Reading, Teaching, Learning

Sunday, September 14, 2014

Digilit Sunday - Reading Responses


      I love that Margaret Simon has started a Sunday Link Up for posts about digital literacy at her blog to challenge us to share our technology journeys.  
 
     Today, I listened to SoundCloud because one of my best friend's daughters is off at college, and she posted a song by her on Facebook.  Her daughter's dream is to be a Broadway star.  I couldn't figure out how to embed it, but you can listen to it here.  Yes, Ellie has a beautiful voice!  That's not why I'm blogging about it, though.  I was wondering if it would be a good place for my students to record reading responses.
 
     Last year, inspired by Donalyn Miller's The Book Whisperer, I assigned my students weekly reading response letters in their notebooks.  I was soon buried in a mountain of grading since I had over a hundred students last year.  I reduced it to monthly letters (I had to chuckle when I read Reading in the Wild and saw that she had the same issue and talked about giving more response choices).  I still didn't feel like the letters were very inspired, and it was still a lot of grading.  I'd like to give them more of a choice in their responses this year. 
 
     I also required quarterly book talks.  When assigning these, I imagined short books talks that would be spread out over the quarter and would get kids excited about reading each other's recommendations.  What I got instead were some elaborate (don't get me wrong - I really loved some of them, especially if they involved treats) talks, all put off to the last week of the quarter, so we had no time to do anything but watch book talk after book talk for a solid week.
 
     So now I need to figure out what I'd like to do that would engage students in choice, authentic responding, use of creative digital tools, and would show me they are interacting with their independent books, but wouldn't require hours and hours of grading on top of what I'm already grading.  Could SoundCloud be an option?  Could they record a spoken review?  Respond in spoken word poetry?  SING a response?  I could set up a menu of choices and have students choose.  Maybe choices could include:
1. SoundCloud response
2. Blog post similar to It's Monday! What Are You Reading?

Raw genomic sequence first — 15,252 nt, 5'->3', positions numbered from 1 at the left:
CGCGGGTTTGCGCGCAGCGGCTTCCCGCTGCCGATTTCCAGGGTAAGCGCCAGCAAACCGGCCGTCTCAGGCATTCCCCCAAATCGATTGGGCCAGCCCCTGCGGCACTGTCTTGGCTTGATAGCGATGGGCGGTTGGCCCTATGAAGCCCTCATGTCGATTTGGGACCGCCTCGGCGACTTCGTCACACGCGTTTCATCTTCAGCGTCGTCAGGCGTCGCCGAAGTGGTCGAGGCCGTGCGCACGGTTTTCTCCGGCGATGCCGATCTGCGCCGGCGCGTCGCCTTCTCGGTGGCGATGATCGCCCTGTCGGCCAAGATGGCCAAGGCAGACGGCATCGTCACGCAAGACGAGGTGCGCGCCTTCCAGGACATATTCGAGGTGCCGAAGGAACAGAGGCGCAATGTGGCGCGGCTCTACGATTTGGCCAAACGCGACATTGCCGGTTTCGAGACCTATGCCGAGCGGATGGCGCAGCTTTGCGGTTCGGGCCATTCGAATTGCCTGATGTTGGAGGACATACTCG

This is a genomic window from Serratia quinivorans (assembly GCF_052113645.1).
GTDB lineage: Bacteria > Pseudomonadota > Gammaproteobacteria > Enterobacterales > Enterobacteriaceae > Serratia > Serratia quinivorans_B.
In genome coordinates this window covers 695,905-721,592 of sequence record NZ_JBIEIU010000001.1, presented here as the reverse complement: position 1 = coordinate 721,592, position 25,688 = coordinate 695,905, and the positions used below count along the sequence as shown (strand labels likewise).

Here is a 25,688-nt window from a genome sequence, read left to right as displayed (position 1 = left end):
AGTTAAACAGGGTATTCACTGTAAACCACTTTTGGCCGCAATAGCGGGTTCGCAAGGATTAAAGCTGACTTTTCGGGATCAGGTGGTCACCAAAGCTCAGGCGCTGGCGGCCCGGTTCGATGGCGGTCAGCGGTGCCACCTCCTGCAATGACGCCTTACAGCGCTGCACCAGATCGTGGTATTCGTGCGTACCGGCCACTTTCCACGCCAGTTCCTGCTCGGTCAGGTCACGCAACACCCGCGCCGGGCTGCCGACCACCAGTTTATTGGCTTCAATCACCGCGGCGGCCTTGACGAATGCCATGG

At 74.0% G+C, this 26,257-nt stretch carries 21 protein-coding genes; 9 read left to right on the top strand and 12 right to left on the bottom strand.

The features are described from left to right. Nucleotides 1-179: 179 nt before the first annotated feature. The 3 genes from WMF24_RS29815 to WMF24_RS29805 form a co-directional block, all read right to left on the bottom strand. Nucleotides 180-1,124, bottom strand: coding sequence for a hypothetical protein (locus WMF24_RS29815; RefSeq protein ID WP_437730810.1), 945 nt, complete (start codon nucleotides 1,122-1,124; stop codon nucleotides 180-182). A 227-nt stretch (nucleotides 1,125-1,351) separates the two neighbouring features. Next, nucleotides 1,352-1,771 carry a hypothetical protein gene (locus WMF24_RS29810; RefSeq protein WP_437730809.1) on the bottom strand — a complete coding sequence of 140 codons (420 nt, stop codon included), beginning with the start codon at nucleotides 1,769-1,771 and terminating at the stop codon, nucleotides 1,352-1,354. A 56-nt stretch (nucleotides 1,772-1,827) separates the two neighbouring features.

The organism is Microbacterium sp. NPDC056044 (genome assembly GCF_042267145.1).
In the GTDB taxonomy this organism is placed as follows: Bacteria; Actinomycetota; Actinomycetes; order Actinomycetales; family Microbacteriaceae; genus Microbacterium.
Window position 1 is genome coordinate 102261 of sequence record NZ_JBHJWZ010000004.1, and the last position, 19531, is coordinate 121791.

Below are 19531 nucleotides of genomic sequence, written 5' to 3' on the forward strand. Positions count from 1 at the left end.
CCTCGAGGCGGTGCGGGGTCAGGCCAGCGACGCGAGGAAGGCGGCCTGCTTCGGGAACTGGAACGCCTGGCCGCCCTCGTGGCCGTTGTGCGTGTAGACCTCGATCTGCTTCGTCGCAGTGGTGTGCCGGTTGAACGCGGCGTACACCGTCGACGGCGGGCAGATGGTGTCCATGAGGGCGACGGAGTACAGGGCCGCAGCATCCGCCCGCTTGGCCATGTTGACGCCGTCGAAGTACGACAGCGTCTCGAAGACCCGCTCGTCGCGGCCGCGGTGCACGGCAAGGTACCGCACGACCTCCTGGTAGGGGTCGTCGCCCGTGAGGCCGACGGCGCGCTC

3. Response letter on Google Drive
4. Written Book Review - maybe even submit it for a magazine such as Storyworks or Scope
5. Short book talk
6. Animoto book trailer
7. Some kind of artistic response like Paul Hankins's remix collages
8. An infographic like Margaret showed us in her post today?
9.. Some other idea
 
     Now, the issue is still grading if this is once a week.  How do I manage that?  Could it be a completion grade?  Could they self/peer evaluate? Is once a week too much?  Monthly too little?  Should they have a certain number per month so that they can response whenever they're done with an independent book?
 
     I would love to hear what you do in your classrooms and how you use technology for reading responses!
 
    

2 comments:

  1. Your ideas are great! I think your students would love them. It will be difficult to set up a rubric that would include all choices, but I believe it could be done. Perhaps a rotating schedule so you are not overwhelmed. The students can do a self-eval using the rubric, too. My rubric is very general but I'd like to toy with the idea of adding in some specific skills. This week I asked them to contemplate the title. Was it symbolic? Why do you think the author chose that title? I still cannot fathom having 90 students in a day. Whew! I'm tired just thinking about it.

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  2. Here is another idea- they could do a video blog of a book response? You could have each of them upload a video they shot- on their family ipad, parent's phone, laptop, etc... and they could post it to a shared video site maybe? I know Shutterfly will allow the posting of videos... and the site is "private" for member's only to view. Now, that would mean that they could see each other's book responses... but, hey, maybe that would be a neat way to cut down on having them view them for a week in class??? You could assign them to watch a book response every few weeks or so??

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